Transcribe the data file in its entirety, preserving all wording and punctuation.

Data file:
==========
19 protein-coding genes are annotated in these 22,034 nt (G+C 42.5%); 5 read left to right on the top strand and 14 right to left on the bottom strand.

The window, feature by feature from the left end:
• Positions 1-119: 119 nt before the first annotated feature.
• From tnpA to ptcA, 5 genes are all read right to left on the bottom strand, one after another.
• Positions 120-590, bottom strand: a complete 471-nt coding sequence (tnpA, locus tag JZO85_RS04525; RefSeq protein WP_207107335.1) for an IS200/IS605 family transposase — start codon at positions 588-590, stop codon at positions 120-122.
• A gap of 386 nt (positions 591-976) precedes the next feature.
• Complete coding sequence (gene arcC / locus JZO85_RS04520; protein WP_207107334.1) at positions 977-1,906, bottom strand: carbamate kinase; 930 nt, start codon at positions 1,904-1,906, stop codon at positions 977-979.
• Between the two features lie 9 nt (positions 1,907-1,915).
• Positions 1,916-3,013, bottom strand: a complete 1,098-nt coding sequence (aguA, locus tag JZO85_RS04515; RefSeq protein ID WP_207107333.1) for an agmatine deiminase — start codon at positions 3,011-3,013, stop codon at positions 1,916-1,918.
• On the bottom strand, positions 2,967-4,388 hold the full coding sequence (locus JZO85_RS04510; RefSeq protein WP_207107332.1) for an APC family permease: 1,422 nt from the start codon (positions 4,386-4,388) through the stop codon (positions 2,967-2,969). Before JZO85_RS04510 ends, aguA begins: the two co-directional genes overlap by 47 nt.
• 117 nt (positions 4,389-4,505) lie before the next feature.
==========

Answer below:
19 protein-coding genes are annotated in these 22,034 nt (G+C 42.5%); 5 read left to right on the top strand and 14 right to left on the bottom strand.

The window, feature by feature from the left end:
• Positions 1-119: 119 nt before the first annotated feature.
• From tnpA to ptcA, 5 genes are all read right to left on the bottom strand, one after another.
• Positions 120-590, bottom strand: a complete 471-nt coding sequence (tnpA, locus tag JZO85_RS04525; RefSeq protein WP_207107335.1) for an IS200/IS605 family transposase — start codon at positions 588-590, stop codon at positions 120-122.
• A gap of 386 nt (positions 591-976) precedes the next feature.
• Complete coding sequence (gene arcC / locus JZO85_RS04520; protein WP_207107334.1) at positions 977-1,906, bottom strand: carbamate kinase; 930 nt, start codon at positions 1,904-1,906, stop codon at positions 977-979.
• Between the two features lie 9 nt (positions 1,907-1,915).
• Positions 1,916-3,013, bottom strand: a complete 1,098-nt coding sequence (aguA, locus tag JZO85_RS04515; RefSeq protein ID WP_207107333.1) for an agmatine deiminase — start codon at positions 3,011-3,013, stop codon at positions 1,916-1,918.
• On the bottom strand, positions 2,967-4,388 hold the full coding sequence (locus JZO85_RS04510; RefSeq protein WP_207107332.1) for an APC family permease: 1,422 nt from the start codon (positions 4,386-4,388) through the stop codon (positions 2,967-2,969). Before JZO85_RS04510 ends, aguA begins: the two co-directional genes overlap by 47 nt.
• 117 nt (positions 4,389-4,505) lie before the next feature.